The only problem is that—like Frankenstein’s original creation—these hybridized campaigns rarely turn out the way you expect.

Instead of driving value for your business, your misshapen marketing monstrosity typically wreaks havoc in your account. With all the mismatched keywords and ads in your campaigns, you end up with internal keyword competition and ad copy that doesn’t match the search intent of your audience at all.

The problem is, while some of your old standby keywords or ads may still have value, your old campaigns stopped working for a reason. They died because something about your business or your market changed.

As a result, if you try to bring dead campaigns back to life, you’re much more likely to produce a monstrous mash-up than a successful AdWords campaign.

However, if this situation sounds familiar, I’ve got good news. To get rid of your personal Frankenstein’s monster, all you have to do is stop running your stitched-together campaign(s).

If you can, learn from what worked in your old campaign(s) and apply that knowledge to a new campaign, but let your dead campaigns rest in peace.

3. The Jekyll and Hyde Experience

Say you’re interested in learning how to fly a plane. You know you need to get certified, so you type “airplane pilot certification near me” into Google and get the following results:

Pretty good so far, right?

The first ad doesn’t quite seem to be a match for what you’re looking for—it doesn’t mention flying, pilots or certifications anywhere—but the second ad looks perfect!

Eager to see exactly what this site has to offer, you click on the ad, licking your lips in anticipation (a bit of a creepy response to paid search advertising, I know, but it’s Halloween, so work with me here).

Suddenly, you find yourself on this page:

Feeling confused?

You searched for “airplane pilot certification near me”, clicked on what appeared to be a highly relevant ad and then ended up on a page that seems to be about scuba diving?

Now, if you take the time to read the headline, you might notice that it says “Learn to fly today!” So, the page isn’t completely irrelevant. In fact, if you use their page, you just might end up with the results you were looking for.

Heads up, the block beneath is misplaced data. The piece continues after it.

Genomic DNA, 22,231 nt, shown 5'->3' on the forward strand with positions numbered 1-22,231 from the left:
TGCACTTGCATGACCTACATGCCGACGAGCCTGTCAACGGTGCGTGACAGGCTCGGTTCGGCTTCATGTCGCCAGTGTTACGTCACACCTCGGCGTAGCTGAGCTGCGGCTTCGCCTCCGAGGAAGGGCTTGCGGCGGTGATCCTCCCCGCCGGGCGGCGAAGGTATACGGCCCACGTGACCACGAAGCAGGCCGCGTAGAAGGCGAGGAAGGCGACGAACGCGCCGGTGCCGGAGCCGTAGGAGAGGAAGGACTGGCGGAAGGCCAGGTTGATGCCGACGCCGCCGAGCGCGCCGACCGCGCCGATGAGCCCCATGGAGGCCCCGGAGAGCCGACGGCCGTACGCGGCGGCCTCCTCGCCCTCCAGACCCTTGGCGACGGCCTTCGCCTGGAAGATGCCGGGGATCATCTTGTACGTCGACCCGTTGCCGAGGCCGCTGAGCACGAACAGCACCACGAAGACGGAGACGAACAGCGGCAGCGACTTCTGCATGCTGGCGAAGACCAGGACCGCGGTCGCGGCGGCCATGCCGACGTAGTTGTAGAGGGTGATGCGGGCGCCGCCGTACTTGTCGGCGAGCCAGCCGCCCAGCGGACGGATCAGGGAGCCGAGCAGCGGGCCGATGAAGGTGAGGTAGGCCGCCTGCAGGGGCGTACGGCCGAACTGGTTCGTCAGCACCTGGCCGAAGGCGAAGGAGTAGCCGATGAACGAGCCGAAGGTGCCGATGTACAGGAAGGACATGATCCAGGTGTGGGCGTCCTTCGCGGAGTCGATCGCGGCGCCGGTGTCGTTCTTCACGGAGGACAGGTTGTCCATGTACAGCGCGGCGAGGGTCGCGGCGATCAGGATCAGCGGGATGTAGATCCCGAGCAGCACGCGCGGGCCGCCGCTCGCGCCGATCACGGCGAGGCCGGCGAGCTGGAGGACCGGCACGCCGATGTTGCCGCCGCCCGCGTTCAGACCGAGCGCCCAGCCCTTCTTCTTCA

The problem is, aside from the headline, everything else about the page tells you that you are on a scuba diving site. As perfect as the ad seemed, the landing page did not meet your expectations.

You’ve just had a Jekyll and Hyde experience.

Unfortunately, whether it’s creating ads that send traffic to your homepage, a one-size-fits-all landing page or a landing page with insufficient tweaking (ill-advised dynamic keyword insertion, perhaps?), most paid search accounts seem to struggle with this sort of multiple personality disorder.

Basically, they draw their traffic in with Jekyll and then surprise and horrify them with Hyde.

If you don’t want to unleash Hyde on your unsuspecting potential customers, you need to take the time to create specific landing pages that match the search intent of your audience.

At a minimum, every marketing campaign should have its own landing page and—where necessary—you should build specific landing pages for different groups of closely-related keywords.


Although the monsters hiding in your AdWords account might not be as easy to spot as the monsters you see portrayed on TV, they can be just as destructive to your campaigns.

Fortunately, eliminating these creatures is fairly simple. With a little extra work, you never need fear your AdWords account again…

Have you run into these monsters in your AdWords account? What other “monsters” have you encountered?

About the author:

Jacob is a passionate entrepreneur on a mission to help businesses achieve online marketing success. As the Founder & CEO of Disruptive Advertising, Jacob has created an award-winning, world-class organization that has helped hundreds of businesses grow using pay-per-click advertising and conversion rate optimization.